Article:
One of the biggest current issues with renewable power is integrating and balancing it with electric utilities’ overall demands. The ownership, construction and rate-basing of new transmission have also proved very difficult. The journey taken to get the 188 km Sunrise Powerlink transmission line project built illustrates these challenges. The Sunrise Powerlink project will bring 1 GW of solar power to southern California, a state that has been known for population growth and rolling blackouts. San Diego Gas & Electric finally received permission to build the $1.8 billion project after a four-year regulatory review process that involved more than 75 public hearings and millions of dollars in legal costs.

An industrial manufacturing facility running on landfill gas at Florida, US

While natural gas is CHP’s predominant fuel, biomass fires several systems. But biomass CHP is mainly found at pulp and paper mills, where waste bark provides a fuel source that meets the need for plants to be reasonably close to their source of fuel. While excellent systems operate around the world, including several in Scandinavia, the costs of transporting large volumes of woody biomass to thermal host sites limit opportunities for further growth.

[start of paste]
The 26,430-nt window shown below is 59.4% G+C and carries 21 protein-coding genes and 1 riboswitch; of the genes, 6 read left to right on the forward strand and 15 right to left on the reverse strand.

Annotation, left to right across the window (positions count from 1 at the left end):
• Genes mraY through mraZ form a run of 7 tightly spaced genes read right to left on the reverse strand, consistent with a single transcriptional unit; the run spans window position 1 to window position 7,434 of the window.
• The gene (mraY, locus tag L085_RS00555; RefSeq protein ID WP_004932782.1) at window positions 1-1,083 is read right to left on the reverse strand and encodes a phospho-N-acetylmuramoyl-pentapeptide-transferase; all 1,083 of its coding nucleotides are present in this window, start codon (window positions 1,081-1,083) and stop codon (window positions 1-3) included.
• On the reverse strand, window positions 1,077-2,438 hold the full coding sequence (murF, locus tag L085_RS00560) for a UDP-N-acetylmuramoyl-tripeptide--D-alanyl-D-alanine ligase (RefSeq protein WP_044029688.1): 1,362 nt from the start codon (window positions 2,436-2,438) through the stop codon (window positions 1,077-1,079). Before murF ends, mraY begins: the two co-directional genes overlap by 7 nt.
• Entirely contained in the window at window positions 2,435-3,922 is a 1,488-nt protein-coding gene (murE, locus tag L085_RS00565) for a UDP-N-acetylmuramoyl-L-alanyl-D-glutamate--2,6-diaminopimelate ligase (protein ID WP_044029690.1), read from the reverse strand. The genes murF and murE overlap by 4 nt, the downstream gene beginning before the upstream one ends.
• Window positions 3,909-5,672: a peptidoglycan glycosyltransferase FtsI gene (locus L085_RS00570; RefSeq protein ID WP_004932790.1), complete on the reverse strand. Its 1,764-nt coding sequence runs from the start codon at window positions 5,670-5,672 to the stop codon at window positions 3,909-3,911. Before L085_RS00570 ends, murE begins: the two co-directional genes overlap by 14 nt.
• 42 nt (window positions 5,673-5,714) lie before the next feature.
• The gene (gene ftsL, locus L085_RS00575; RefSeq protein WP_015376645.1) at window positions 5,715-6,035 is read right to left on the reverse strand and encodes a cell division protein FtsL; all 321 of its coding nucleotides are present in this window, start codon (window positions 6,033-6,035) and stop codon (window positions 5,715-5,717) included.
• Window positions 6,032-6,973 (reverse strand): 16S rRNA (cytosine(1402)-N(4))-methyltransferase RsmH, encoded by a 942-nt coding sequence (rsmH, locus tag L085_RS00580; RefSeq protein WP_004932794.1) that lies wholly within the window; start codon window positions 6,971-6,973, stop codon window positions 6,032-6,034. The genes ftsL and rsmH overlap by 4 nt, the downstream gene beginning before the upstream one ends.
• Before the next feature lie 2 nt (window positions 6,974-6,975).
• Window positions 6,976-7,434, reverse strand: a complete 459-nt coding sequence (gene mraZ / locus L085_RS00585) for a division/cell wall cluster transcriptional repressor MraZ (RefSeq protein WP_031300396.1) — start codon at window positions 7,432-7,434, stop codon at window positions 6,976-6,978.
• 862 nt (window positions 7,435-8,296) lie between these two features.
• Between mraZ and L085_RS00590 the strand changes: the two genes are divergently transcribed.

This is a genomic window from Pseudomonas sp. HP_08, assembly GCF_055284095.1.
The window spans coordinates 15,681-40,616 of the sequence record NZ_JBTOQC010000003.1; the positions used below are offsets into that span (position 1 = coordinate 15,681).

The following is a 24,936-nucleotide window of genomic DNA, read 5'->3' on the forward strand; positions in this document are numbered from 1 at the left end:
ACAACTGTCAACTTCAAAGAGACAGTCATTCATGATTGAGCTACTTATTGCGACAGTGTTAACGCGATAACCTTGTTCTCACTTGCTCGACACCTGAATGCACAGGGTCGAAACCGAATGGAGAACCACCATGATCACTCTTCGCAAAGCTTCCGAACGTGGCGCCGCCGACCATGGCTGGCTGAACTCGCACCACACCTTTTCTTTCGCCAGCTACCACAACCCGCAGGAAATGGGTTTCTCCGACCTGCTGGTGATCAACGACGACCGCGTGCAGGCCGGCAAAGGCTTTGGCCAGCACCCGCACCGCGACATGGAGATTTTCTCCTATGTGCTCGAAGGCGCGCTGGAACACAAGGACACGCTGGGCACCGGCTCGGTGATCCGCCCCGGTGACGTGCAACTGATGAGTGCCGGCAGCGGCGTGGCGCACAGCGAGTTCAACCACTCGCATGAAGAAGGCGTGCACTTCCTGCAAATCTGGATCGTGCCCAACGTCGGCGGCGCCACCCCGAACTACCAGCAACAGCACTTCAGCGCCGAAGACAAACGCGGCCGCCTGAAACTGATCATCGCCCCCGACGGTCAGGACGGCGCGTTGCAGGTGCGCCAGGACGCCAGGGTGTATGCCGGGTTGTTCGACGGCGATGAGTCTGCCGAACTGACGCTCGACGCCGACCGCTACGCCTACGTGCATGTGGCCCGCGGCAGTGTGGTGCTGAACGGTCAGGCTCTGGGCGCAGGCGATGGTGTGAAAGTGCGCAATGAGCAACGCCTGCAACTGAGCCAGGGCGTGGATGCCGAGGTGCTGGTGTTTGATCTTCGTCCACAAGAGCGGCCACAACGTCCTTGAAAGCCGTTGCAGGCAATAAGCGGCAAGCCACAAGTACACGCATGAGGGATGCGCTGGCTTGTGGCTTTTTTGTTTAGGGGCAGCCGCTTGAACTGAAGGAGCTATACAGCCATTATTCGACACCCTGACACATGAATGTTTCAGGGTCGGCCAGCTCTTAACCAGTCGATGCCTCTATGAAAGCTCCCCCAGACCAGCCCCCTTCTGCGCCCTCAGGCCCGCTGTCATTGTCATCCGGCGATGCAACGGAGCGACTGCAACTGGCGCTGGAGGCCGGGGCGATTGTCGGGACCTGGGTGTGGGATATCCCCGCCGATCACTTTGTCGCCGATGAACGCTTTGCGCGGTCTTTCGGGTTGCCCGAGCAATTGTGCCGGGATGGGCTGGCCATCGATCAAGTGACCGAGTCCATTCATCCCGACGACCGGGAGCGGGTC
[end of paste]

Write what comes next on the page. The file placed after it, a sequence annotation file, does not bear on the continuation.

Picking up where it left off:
Yet the amount of waste sources generated by densely populated metropolitan areas makes waste-fuelled CHP an attractive alternative.


The average American throws away 2 kg of rubbish per day, according to the Energy Information Administration (EIA). The figure for Europe is slightly lower but still more than 1.4 kg per person per day.